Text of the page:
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A new paper published in Molecular Psychiatry seems to suggest that Alzheimer's disease can be somewhat infectious, says In the Pipeline's Derek Lowe. The paper's authors injected tissue samples from human Alzheimer's patients into the brains of normal mice and observed "what appears to be the induction of amyloid pathlology," Lowe says. This pathology got worse over time and wasn't limited to the point of injection. The researchers' hypothesis is that Alzheimer's might be a prion-type disease with protein misfolding, Lowe says, and "possibly capable of being spread by infectious particles." This isn't the first time this theory has been advanced, he adds, but it is the first time such evidence has been presented. Recent work in Parkinson's disease has also shown that misfolded alpha-synuclein proteins can spread, not necessarily from human to human, but from neuron to neuron "like an internal epidemic," Lowe says.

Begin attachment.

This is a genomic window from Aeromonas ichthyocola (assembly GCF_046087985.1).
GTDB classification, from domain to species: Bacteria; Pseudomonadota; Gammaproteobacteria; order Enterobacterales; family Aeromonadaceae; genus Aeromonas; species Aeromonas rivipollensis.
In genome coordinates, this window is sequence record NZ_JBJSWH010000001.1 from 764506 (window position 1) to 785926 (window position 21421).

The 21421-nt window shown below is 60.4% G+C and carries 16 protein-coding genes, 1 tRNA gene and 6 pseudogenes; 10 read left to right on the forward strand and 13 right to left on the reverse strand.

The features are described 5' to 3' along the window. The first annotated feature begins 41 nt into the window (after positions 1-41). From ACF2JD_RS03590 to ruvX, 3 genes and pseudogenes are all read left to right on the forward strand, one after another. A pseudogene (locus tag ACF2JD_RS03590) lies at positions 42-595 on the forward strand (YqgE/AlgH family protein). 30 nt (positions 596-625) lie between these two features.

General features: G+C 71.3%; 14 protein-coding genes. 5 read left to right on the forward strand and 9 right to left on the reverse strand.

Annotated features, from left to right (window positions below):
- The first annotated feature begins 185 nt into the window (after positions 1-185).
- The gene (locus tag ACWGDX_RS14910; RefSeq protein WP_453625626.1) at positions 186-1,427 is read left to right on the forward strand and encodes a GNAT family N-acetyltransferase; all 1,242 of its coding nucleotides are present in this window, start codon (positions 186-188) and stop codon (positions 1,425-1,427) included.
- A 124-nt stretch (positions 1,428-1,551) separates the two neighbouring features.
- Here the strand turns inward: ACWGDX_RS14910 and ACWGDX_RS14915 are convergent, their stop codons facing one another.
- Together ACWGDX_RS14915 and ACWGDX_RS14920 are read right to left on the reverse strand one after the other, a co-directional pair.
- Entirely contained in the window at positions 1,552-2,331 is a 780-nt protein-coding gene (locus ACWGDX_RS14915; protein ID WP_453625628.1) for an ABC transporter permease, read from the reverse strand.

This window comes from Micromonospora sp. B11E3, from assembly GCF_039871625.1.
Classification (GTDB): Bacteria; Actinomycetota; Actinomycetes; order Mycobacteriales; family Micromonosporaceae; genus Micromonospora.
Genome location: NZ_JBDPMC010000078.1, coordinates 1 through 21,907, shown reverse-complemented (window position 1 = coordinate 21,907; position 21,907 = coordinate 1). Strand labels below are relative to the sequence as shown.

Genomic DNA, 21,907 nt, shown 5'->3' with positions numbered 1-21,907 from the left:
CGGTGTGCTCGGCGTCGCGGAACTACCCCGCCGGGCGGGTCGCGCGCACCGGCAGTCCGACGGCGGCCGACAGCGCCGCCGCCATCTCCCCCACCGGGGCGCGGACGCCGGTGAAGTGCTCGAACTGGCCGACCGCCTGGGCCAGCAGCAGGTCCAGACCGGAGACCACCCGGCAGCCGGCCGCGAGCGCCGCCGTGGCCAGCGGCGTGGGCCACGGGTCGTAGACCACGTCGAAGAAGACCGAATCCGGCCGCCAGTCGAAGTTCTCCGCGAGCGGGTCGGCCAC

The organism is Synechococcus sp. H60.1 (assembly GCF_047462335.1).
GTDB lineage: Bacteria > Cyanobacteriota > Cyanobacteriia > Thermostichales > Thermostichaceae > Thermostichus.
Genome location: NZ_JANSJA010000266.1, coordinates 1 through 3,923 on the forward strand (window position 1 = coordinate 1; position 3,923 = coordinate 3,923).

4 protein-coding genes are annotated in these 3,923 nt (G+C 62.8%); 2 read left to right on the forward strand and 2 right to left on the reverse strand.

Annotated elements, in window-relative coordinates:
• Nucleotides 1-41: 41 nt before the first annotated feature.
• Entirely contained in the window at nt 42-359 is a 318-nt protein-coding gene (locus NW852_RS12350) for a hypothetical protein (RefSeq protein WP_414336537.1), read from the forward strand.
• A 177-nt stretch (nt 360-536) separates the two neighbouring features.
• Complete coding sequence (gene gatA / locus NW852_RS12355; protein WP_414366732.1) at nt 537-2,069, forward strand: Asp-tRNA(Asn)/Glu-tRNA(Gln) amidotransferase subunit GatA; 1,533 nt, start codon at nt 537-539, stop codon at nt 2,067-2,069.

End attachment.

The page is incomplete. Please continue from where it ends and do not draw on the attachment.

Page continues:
The Scan

Self-Reported Hearing Loss in Older Adults Begins Very Early in Life, Study Says

A JAMA Otolaryngology — Head & Neck Surgery study says polygenic risk scores associated with hearing loss in older adults is also associated with hearing decline in younger groups.

Genome-Wide Analysis Sheds Light on Genetics of ADHD

A genome-wide association study meta-analysis of attention-deficit hyperactivity disorder appearing in Nature Genetics links 76 genes to risk of having the disorder.

MicroRNA Cotargeting Linked to Lupus

A mouse-based study appearing in BMC Biology implicates two microRNAs with overlapping target sites in lupus.

Enzyme Involved in Lipid Metabolism Linked to Mutational Signatures

In Nature Genetics, a Wellcome Sanger Institute-led team found that APOBEC1 may contribute to the development of the SBS2 and SBS13 mutational signatures in the small intestine.